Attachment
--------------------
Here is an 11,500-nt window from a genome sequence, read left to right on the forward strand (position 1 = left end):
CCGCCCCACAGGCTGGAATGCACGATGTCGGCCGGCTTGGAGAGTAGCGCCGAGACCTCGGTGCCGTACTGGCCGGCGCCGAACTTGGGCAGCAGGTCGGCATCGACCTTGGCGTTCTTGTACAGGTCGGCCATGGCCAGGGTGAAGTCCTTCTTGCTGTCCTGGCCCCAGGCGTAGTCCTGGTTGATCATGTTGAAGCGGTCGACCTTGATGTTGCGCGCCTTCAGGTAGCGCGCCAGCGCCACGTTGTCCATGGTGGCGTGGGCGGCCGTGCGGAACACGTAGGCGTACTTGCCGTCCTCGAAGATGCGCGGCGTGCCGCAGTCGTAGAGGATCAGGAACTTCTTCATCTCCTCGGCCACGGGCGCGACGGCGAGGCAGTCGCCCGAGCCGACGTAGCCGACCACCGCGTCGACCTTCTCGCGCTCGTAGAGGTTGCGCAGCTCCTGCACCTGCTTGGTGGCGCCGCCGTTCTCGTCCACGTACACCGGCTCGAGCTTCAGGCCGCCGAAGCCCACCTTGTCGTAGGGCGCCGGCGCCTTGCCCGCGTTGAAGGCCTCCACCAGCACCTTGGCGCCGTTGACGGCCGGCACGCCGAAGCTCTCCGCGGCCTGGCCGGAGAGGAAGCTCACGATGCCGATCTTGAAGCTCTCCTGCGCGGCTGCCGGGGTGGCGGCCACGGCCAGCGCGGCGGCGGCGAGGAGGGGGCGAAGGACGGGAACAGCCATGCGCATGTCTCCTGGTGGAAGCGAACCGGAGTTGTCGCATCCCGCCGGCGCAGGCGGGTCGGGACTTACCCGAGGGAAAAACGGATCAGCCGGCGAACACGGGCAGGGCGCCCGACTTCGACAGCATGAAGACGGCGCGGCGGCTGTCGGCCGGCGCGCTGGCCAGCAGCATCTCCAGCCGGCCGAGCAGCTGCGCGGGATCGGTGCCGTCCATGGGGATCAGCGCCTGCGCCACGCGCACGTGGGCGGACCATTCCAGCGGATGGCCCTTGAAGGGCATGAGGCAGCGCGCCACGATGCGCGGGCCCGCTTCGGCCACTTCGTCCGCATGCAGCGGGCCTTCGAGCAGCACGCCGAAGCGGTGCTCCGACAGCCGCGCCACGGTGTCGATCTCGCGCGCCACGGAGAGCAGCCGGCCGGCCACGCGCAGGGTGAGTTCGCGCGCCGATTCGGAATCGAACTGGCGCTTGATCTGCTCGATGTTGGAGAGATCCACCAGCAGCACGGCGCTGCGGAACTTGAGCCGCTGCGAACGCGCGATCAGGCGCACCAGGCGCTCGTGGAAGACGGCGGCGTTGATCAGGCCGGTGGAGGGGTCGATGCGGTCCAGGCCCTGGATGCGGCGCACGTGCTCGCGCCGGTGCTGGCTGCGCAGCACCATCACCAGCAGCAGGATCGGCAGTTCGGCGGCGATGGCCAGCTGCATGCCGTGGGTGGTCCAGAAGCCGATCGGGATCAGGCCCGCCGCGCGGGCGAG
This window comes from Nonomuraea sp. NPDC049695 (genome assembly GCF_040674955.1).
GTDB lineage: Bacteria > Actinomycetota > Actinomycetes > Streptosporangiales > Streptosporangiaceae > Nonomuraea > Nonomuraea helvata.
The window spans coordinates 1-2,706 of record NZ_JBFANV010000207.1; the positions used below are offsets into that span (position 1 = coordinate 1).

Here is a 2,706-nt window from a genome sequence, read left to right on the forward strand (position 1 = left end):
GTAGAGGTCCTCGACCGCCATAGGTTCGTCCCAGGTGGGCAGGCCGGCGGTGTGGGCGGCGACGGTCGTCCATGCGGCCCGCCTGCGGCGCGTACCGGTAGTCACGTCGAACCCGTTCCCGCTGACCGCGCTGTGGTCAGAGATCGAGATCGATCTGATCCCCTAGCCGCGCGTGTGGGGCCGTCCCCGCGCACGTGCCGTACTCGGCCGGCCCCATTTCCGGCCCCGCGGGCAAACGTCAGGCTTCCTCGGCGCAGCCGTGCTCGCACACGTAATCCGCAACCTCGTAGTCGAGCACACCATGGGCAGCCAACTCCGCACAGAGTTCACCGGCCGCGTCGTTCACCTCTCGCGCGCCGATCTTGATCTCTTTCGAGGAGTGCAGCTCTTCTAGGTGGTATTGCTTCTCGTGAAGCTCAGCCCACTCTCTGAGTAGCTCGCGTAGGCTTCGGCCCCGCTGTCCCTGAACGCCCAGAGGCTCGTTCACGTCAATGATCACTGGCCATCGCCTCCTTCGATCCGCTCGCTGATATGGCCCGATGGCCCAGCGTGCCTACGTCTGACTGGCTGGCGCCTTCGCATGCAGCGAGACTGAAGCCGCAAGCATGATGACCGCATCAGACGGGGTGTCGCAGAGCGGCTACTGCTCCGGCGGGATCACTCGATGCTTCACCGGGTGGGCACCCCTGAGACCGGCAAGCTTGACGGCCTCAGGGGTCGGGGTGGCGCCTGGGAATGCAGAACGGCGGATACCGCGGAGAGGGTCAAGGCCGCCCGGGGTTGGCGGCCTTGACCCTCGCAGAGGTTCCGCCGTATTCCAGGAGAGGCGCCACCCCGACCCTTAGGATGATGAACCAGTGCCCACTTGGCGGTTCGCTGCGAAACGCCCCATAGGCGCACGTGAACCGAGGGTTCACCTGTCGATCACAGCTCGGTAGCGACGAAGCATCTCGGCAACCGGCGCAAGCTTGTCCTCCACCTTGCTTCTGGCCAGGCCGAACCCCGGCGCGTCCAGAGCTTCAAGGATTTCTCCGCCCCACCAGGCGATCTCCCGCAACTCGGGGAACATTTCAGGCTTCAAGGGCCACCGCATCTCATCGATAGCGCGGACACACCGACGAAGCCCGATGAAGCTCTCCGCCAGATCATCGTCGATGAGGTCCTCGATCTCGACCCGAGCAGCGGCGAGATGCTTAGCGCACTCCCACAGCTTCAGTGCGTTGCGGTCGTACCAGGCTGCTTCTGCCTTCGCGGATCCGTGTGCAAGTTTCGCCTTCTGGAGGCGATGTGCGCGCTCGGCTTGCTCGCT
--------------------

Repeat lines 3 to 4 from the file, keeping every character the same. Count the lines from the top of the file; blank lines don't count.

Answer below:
This window comes from Nonomuraea sp. NPDC049695 (genome assembly GCF_040674955.1).
GTDB lineage: Bacteria > Actinomycetota > Actinomycetes > Streptosporangiales > Streptosporangiaceae > Nonomuraea > Nonomuraea helvata.